If there’s one lesson procurement departments can learn from the epic mess that was 2016, it is surely this: nothing is certain. From the bombshell that was Brexit to triumph of Trump, the death of Bowie to Bob Dylan’s Nobel nod, many of our seemingly solid political, economic and cultural touchstones were swept away in the past year – and 2017 looks set to be an equally bumpy ride.
Back at work, you’re probably already feeling the impact this is having on your peers, colleagues and supply chain – not to mention the exec board. As procurement leaders, it is of course important to encourage a culture where you can honestly share anxieties and vulnerabilities. But it’s also more important than ever to, well, lead – by identifying how that uncertainty might destabilise your supply chain, and taking visible action to keep things on track.
In fact, if nothing is certain, then this could be the perfect time to shake up old habits and grasp new opportunities. So here are four ways you’ll increase your chances of surviving – and even thriving – over the next twelve months.
1. Tighten up your cyber security
Research estimates that cyber attacks cost the global economy $445billion each year – and the source of any outsider attack is most likely going to be your supply chain. Any component entering your organisation that is connected to, or gets near your Operational Technology (OT) network – including minor patch updates, or contractor services given access – is a potential cyber-attack entry point. With hundreds of internal buyers buying from hundreds of suppliers, procurement teams should start building a clear plan now to identify and minimise risk.
2. Get a proper digital strategy (at last)
Rather alarmingly, a recent CPO Survey found that over 60% of procurement departments don’t have a clear digital strategy. For the last few years, procurement functions have invested heavily in technology to ensure control and compliance, but too many of those digital tools have turned out to be light on insight, yet heavy on time and resource. Now is the time to finally lay out a clear digital strategy that is aligned to your wider business objectives. Make sure to include a realistic and responsive plan for using social media, a focus towards increasing self-service across the business, and a shopping list of intuitive and effective operational and transactional tools.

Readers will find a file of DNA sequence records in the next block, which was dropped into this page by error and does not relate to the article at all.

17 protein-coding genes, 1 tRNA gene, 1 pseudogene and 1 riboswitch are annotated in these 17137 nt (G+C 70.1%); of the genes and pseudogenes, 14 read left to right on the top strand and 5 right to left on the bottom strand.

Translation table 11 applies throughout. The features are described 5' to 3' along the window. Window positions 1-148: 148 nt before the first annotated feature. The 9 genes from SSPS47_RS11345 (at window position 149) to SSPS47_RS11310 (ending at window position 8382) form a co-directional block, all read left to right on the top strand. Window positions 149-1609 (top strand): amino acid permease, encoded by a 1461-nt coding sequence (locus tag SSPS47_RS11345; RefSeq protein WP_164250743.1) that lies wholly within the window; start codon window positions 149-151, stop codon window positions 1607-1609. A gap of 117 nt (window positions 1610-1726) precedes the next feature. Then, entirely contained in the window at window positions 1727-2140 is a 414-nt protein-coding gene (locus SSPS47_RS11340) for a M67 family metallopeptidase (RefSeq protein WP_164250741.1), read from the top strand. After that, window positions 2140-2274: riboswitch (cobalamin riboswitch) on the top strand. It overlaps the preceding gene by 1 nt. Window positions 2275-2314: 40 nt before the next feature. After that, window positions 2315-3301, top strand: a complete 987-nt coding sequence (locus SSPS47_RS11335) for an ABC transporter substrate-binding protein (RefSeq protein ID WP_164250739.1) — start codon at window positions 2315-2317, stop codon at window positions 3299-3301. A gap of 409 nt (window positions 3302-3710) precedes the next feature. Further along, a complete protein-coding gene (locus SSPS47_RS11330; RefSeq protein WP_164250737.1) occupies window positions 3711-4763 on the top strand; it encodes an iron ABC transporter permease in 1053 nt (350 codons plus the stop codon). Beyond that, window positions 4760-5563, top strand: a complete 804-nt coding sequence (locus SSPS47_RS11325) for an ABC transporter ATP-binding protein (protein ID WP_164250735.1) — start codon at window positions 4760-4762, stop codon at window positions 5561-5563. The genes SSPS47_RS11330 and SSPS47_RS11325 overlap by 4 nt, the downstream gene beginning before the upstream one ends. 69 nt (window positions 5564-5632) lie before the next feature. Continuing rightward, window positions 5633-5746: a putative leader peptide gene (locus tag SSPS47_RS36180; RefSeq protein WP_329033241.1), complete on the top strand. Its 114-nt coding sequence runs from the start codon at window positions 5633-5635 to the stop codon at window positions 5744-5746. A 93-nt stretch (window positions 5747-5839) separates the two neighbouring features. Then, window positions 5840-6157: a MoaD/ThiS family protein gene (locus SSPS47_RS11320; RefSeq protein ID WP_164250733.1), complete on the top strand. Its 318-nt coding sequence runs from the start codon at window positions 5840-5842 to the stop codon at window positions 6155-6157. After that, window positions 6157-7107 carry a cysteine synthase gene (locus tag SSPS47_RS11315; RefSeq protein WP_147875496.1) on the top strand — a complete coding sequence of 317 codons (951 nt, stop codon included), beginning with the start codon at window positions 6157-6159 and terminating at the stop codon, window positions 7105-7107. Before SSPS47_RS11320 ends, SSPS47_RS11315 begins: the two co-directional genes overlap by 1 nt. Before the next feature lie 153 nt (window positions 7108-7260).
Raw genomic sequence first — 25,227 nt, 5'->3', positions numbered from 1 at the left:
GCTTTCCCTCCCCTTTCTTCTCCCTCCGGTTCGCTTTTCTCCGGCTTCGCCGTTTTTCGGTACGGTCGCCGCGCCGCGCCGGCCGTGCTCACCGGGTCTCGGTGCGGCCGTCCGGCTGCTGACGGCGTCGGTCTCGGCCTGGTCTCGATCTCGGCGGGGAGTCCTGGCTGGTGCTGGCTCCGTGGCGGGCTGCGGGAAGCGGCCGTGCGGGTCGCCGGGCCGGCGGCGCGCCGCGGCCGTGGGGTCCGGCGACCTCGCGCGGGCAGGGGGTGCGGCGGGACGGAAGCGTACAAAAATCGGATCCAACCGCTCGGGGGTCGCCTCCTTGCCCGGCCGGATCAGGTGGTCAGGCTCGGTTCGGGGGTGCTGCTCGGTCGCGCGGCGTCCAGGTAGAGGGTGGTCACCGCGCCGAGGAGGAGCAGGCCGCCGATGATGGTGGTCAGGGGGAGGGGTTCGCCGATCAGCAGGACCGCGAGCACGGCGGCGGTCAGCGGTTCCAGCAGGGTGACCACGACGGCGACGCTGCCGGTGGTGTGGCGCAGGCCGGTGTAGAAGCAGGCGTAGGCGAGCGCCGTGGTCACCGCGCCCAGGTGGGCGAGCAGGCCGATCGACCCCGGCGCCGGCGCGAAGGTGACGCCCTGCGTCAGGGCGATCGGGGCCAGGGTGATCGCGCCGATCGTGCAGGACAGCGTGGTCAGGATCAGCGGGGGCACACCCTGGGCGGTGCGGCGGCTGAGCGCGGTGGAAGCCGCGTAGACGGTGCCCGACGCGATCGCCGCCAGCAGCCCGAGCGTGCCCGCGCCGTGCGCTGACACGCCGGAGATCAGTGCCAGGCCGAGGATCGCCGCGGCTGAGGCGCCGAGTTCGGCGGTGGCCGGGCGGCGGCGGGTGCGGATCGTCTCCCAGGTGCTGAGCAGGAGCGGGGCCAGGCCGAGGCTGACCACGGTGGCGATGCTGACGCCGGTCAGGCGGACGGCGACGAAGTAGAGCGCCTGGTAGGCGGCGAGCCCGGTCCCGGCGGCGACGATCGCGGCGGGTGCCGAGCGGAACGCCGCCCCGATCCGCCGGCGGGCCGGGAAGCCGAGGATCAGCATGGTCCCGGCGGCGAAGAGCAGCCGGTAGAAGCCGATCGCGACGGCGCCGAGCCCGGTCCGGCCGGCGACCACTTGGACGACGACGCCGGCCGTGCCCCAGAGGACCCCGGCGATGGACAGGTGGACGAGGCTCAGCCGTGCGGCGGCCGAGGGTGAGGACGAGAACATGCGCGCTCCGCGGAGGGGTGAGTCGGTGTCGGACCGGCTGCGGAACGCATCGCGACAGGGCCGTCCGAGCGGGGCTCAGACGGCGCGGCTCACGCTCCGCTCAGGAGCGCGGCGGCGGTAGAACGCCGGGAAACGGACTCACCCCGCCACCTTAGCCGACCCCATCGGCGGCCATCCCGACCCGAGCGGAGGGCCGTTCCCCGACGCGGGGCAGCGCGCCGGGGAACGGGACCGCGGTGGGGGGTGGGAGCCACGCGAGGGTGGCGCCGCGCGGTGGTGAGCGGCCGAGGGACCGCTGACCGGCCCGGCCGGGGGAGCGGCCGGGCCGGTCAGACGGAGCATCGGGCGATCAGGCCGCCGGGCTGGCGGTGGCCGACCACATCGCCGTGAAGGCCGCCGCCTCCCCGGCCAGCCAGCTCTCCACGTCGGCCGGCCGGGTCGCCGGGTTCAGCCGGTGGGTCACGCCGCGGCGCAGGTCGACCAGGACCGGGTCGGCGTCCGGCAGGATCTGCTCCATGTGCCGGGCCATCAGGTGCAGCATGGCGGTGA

3. Restructure your supply base
In a climate of global uncertainty, supplier relationship management and market shaping are becoming crucial skills for procurement professionals. Whether you’re looking to utilise more SMEs or consolidate and leverage spend, making the most of your business-critical contracts has to be a priority. So ask yourself how you’re going to restructure key supplier relationships to ensure they remain collaborative and innovative when crossing borders becomes more complicated and trade agreements shift. Could you minimise risk by expanding global supply points? One of our clients identified over 1,000 new suppliers from across the world that qualified for business-critical components. Or perhaps you could create new markets? What about seeking out disruptive companies, technologies or products that will help future-proof your supply chain? Get creative, or get stuck.
4. Nurture your talent
Demand is high and supply is low for procurement talent. So how are you going to help your best people grow – and persuade them to stay? New challenges demand new behaviours, and sought-after skills in wobbly times include an ability to Influence key stakeholders across the business; great contract management; strong knowledge sharing and collaboration in order to reduce duplication of effort; excellent project management and cross functional working skills; and an ability to listen deeply, facilitate and coach. If you don’t have a clear development journey mapped for your top talent, everyone will lose out.
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